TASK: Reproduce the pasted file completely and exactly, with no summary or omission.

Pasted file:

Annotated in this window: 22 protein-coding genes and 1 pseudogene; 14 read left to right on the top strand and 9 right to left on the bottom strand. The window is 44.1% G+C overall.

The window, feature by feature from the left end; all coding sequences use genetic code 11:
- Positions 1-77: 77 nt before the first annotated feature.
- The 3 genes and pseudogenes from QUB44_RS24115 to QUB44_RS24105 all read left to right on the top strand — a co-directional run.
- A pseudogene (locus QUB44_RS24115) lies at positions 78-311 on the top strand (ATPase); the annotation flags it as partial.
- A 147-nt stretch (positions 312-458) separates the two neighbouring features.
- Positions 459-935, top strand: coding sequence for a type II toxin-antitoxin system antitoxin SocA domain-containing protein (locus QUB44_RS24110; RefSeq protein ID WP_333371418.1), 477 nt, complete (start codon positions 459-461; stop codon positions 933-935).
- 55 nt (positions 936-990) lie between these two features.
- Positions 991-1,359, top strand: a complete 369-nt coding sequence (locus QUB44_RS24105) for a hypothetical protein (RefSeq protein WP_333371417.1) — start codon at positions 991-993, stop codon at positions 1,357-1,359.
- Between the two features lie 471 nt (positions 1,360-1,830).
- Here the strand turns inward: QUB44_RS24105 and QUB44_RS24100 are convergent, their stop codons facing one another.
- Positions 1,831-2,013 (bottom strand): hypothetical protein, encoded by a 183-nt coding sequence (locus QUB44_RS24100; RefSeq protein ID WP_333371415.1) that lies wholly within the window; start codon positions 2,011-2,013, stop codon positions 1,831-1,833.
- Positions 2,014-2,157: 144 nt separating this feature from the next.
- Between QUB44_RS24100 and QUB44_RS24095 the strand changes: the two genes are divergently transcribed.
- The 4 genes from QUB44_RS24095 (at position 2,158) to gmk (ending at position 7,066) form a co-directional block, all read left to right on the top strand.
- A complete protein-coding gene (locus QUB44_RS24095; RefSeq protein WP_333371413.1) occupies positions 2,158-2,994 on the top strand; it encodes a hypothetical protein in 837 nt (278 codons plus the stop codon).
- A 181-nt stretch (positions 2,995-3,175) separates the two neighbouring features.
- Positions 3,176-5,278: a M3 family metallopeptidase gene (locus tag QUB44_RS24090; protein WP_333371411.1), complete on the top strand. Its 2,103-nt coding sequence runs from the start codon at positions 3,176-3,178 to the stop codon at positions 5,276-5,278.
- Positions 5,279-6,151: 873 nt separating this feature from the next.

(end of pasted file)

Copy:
Annotated in this window: 22 protein-coding genes and 1 pseudogene; 14 read left to right on the top strand and 9 right to left on the bottom strand. The window is 44.1% G+C overall.

The window, feature by feature from the left end; all coding sequences use genetic code 11:
- Positions 1-77: 77 nt before the first annotated feature.
- The 3 genes and pseudogenes from QUB44_RS24115 to QUB44_RS24105 all read left to right on the top strand — a co-directional run.
- A pseudogene (locus QUB44_RS24115) lies at positions 78-311 on the top strand (ATPase); the annotation flags it as partial.
- A 147-nt stretch (positions 312-458) separates the two neighbouring features.
- Positions 459-935, top strand: coding sequence for a type II toxin-antitoxin system antitoxin SocA domain-containing protein (locus QUB44_RS24110; RefSeq protein ID WP_333371418.1), 477 nt, complete (start codon positions 459-461; stop codon positions 933-935).
- 55 nt (positions 936-990) lie between these two features.
- Positions 991-1,359, top strand: a complete 369-nt coding sequence (locus QUB44_RS24105) for a hypothetical protein (RefSeq protein WP_333371417.1) — start codon at positions 991-993, stop codon at positions 1,357-1,359.
- Between the two features lie 471 nt (positions 1,360-1,830).
- Here the strand turns inward: QUB44_RS24105 and QUB44_RS24100 are convergent, their stop codons facing one another.
- Positions 1,831-2,013 (bottom strand): hypothetical protein, encoded by a 183-nt coding sequence (locus QUB44_RS24100; RefSeq protein ID WP_333371415.1) that lies wholly within the window; start codon positions 2,011-2,013, stop codon positions 1,831-1,833.
- Positions 2,014-2,157: 144 nt separating this feature from the next.
- Between QUB44_RS24100 and QUB44_RS24095 the strand changes: the two genes are divergently transcribed.
- The 4 genes from QUB44_RS24095 (at position 2,158) to gmk (ending at position 7,066) form a co-directional block, all read left to right on the top strand.
- A complete protein-coding gene (locus QUB44_RS24095; RefSeq protein WP_333371413.1) occupies positions 2,158-2,994 on the top strand; it encodes a hypothetical protein in 837 nt (278 codons plus the stop codon).
- A 181-nt stretch (positions 2,995-3,175) separates the two neighbouring features.
- Positions 3,176-5,278: a M3 family metallopeptidase gene (locus tag QUB44_RS24090; protein WP_333371411.1), complete on the top strand. Its 2,103-nt coding sequence runs from the start codon at positions 3,176-3,178 to the stop codon at positions 5,276-5,278.
- Positions 5,279-6,151: 873 nt separating this feature from the next.